Health & Body
via Burst

In December, I had pretty much every illness you can imagine: pneumonia, vertigo, flu, stomach virus. I had to drop out of Nutcracker because I kept fainting. Every time I try to come back, I take steps backwards. I've tried doing as much as I can in class, and I still almost pass out. I've lost so much strength, but dance is my life. What should I do? —Kayla

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News

After what appears to have been an emotionally draining injury-rehabilitation program, American Ballet Theatre and Bolshoi Ballet star David Hallberg has returned to the stage.

A little over a year ago, Hallberg buzzed his hair, posted a semi-cryptic message on Instagram and dropped out of the ballet world altogether. He moved to Australia to treat a lingering ankle injury, specifically seeking out Sue Mayes and the Australian Ballet's physical therapy team. Now healthy, he made his comeback in Sydney on the evening of December 13. He performed the role of Franz in Coppélia, as a guest artists with the Australian Ballet.

Hallberg tackled his therapy program with a dancer's usual determination and drive, though that didn't keep him from experiencing self-doubt. "Emotionally, some days I was just going by the words of my team and not my own self-belief," he told the Sydney Morning Herald. His pride also took a knock, when students from the Australian Ballet School witnessed him slowly working his way back from injury to peak condition.

Fortunately, those moments of struggle have paid off: Not only was Franz a brand new role for Hallberg to add to his repertoire, but the entire ballet world wished him well during his comeback performance.

 

 

 

 

Australian audiences can still catch the danseur noble on December 16, 19 and 21. We'll keep you updated on his next moves!

For more news on all things ballet, don’t miss a single issue.

 

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As dancers gear up for year-end performances, the extra workload can take its toll. If you've pulled a hamstring, or are worried it might happen, read up on Amy's advice for proper healing.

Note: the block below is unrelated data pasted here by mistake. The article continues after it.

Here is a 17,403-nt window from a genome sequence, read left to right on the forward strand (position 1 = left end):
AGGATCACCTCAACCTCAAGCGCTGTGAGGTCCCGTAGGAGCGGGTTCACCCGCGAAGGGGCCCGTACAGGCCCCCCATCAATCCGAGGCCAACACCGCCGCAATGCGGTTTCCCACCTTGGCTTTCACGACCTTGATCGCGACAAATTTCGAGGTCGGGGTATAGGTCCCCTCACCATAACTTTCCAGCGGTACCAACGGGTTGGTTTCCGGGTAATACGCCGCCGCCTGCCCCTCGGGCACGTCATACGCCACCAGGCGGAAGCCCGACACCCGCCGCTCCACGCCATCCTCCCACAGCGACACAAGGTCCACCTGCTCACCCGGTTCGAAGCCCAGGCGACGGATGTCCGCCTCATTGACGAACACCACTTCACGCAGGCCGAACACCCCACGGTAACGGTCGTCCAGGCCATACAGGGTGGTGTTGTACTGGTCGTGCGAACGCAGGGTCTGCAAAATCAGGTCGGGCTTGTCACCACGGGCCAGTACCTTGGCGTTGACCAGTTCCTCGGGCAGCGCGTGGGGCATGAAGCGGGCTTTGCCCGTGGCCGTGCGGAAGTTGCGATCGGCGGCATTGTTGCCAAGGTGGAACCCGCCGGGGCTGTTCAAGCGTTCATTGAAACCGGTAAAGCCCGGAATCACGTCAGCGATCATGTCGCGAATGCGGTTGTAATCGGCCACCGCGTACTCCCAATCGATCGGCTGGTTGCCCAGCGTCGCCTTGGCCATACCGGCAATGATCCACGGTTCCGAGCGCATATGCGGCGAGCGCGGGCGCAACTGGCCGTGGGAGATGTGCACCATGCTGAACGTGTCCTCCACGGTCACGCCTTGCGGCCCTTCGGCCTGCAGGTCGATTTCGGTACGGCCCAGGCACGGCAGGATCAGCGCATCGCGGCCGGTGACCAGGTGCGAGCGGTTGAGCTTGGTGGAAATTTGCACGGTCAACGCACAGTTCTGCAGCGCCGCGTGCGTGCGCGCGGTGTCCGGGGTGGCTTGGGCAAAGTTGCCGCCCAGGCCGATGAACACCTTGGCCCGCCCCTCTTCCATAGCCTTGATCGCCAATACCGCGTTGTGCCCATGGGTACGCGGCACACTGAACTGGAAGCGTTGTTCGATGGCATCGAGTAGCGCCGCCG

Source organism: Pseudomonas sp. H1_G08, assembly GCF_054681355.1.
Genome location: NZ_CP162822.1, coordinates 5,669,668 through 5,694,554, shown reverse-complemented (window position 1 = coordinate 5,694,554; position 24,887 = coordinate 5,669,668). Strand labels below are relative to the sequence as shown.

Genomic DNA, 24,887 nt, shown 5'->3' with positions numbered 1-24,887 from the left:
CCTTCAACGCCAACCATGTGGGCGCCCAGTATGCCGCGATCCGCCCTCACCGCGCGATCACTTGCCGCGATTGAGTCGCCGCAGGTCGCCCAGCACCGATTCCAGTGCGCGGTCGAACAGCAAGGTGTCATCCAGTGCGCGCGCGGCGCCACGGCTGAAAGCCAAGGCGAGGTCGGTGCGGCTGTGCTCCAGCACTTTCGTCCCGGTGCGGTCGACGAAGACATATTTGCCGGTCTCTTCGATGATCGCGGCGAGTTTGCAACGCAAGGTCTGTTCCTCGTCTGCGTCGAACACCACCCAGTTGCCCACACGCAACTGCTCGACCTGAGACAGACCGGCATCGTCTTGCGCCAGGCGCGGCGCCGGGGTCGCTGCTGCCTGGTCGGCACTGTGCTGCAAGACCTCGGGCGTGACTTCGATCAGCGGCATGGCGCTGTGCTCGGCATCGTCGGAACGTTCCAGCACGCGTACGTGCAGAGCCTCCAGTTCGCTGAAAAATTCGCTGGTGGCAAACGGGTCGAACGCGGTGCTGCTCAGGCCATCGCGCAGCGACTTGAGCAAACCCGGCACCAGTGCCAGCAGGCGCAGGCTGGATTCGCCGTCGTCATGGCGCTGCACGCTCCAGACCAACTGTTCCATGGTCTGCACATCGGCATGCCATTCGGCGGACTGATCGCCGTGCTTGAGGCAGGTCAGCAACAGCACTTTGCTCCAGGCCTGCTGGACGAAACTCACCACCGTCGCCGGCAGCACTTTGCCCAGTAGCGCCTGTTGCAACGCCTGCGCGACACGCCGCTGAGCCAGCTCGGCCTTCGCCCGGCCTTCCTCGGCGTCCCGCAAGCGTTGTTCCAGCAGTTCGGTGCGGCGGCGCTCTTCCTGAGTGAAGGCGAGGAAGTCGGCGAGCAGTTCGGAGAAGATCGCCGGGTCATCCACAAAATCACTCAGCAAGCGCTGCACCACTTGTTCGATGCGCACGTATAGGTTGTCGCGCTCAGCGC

A pulled hamstring—tears that occur in the muscle when the hamstring is suddenly overstretched or overloaded—needs to be taken seriously if you want to heal properly. I didn't take enough precautions when I pulled mine years ago, and my flexibility in that leg has never felt quite the same.

“Hamstring injuries can take a long time to heal due to the potential accompanying injury to the nervous system," says Andrea Zujko, PT, DPT, OCS, COMT, clinic manager of Westside Dance Physical Therapy in New York City. Recovery time depends on the severity of the strain, and Zujko discourages self-diagnosing. “A physical therapist can help you more clearly diagnose the injury and develop a prognosis and plan to return to dance."

The Finnish National Ballet in William Forsythe's In the middle, somewhat elevated (photo by Sakari Viika)

One thing is certain—don't stretch a pulled hamstring too soon. For the first five days (longer for serious strains), don't dance or stretch. Do use ice and compression during the first 72 hours. Then, you can gradually start gently releasing the soft tissue using a tennis ball, Zujko says, followed by range of motion exercises and pain-free stretches, including this one: Lie on your back with both knees bent, keeping a neutral spine and pelvis. Raise the injured bent leg to a tabletop position, with the angle of both your thigh and lower leg at 90 degrees. Holding on to your thigh, gently straighten and bend the leg through a pain-free range (keeping the foot relaxed and the leg parallel). Do 5 sets of 10 throughout the day when you're warm. As your hamstring heals, you can progress to a sustained, passive stretch, using a yoga belt. Hold the stretch for 30 seconds, doing 5 repetitions two to three times a day.

Isometric strengthening exercises can help, too, Zujko says. For example, sit comfortably on a chair, keeping the knees at a 90-degree angle. Using 5 to 10 percent of your strength, gently press your heel into the floor to create a light contraction in the hamstring, holding for 5 seconds; repeat 10 times.

Ballet Training

Have a question? Click here to send it to Amy and she might answer it in an upcoming issue!

I’m going on a month-long vacation this summer, and I’m afraid I’m going to lose my technique. How can I stay in shape if I’m not taking class? —Clara, WI

A month is a long time to go without taking class—I usually give myself a week or two after a heavy season to rest my body and heal any minor injuries. But one year I took a fabulous month-long trip to Europe and, I admit, never even thought about dancing! Coming back was tough—I was incredibly stiff and my core was mush. But if you remember to stretch and stay active every few days, you’ll have an easier time than I did.

Many hotels and resorts have exercise facilities where you can make use of the elliptical machine, stationary bike and free weights. Or you can take advantage of your surroundings—hiking trips, walks on the beach, bike rides and canoeing are some activities that will keep you moving. Personally, I love to swim, and sometimes I’ll give myself barre in the pool. And Pilates, yoga, Thera-Band exercises and stretches can be done from the comfort of your hotel room. It may be helpful to set aside a special time of the day to exercise, like in the morning before you head out to sightsee.

It’s great that you want to stay in shape while you’re away from home. But sometimes it’s good to give your body a break. Remember to relax and have fun, too—you’re on vacation, after all!

 

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